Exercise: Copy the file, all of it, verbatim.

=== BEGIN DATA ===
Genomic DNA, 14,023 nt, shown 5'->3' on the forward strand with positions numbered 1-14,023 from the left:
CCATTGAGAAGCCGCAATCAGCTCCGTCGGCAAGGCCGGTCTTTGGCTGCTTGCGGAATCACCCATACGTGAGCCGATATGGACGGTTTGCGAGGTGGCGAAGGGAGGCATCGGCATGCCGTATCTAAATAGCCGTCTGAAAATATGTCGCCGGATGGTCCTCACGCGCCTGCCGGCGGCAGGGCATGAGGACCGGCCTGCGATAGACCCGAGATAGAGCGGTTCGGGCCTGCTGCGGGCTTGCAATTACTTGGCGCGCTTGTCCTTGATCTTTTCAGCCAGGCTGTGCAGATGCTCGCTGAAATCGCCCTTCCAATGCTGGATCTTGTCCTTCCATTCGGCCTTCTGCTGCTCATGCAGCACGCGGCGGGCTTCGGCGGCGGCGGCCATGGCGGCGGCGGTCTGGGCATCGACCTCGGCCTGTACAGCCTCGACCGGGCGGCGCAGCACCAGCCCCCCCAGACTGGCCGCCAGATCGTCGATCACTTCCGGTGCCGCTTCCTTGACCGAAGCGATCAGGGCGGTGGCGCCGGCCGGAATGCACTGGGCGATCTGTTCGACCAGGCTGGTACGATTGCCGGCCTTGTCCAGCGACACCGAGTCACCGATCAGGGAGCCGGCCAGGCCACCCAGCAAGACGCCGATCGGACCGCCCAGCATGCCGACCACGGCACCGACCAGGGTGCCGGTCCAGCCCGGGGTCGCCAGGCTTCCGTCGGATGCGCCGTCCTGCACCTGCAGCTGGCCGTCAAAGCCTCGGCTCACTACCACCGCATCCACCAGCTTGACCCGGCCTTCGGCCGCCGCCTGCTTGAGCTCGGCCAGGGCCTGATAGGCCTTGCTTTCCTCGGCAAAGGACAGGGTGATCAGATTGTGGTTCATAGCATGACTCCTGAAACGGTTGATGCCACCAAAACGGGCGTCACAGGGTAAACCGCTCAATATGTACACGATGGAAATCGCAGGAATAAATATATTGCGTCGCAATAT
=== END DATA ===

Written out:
Genomic DNA, 14,023 nt, shown 5'->3' on the forward strand with positions numbered 1-14,023 from the left:
CCATTGAGAAGCCGCAATCAGCTCCGTCGGCAAGGCCGGTCTTTGGCTGCTTGCGGAATCACCCATACGTGAGCCGATATGGACGGTTTGCGAGGTGGCGAAGGGAGGCATCGGCATGCCGTATCTAAATAGCCGTCTGAAAATATGTCGCCGGATGGTCCTCACGCGCCTGCCGGCGGCAGGGCATGAGGACCGGCCTGCGATAGACCCGAGATAGAGCGGTTCGGGCCTGCTGCGGGCTTGCAATTACTTGGCGCGCTTGTCCTTGATCTTTTCAGCCAGGCTGTGCAGATGCTCGCTGAAATCGCCCTTCCAATGCTGGATCTTGTCCTTCCATTCGGCCTTCTGCTGCTCATGCAGCACGCGGCGGGCTTCGGCGGCGGCGGCCATGGCGGCGGCGGTCTGGGCATCGACCTCGGCCTGTACAGCCTCGACCGGGCGGCGCAGCACCAGCCCCCCCAGACTGGCCGCCAGATCGTCGATCACTTCCGGTGCCGCTTCCTTGACCGAAGCGATCAGGGCGGTGGCGCCGGCCGGAATGCACTGGGCGATCTGTTCGACCAGGCTGGTACGATTGCCGGCCTTGTCCAGCGACACCGAGTCACCGATCAGGGAGCCGGCCAGGCCACCCAGCAAGACGCCGATCGGACCGCCCAGCATGCCGACCACGGCACCGACCAGGGTGCCGGTCCAGCCCGGGGTCGCCAGGCTTCCGTCGGATGCGCCGTCCTGCACCTGCAGCTGGCCGTCAAAGCCTCGGCTCACTACCACCGCATCCACCAGCTTGACCCGGCCTTCGGCCGCCGCCTGCTTGAGCTCGGCCAGGGCCTGATAGGCCTTGCTTTCCTCGGCAAAGGACAGGGTGATCAGATTGTGGTTCATAGCATGACTCCTGAAACGGTTGATGCCACCAAAACGGGCGTCACAGGGTAAACCGCTCAATATGTACACGATGGAAATCGCAGGAATAAATATATTGCGTCGCAATAT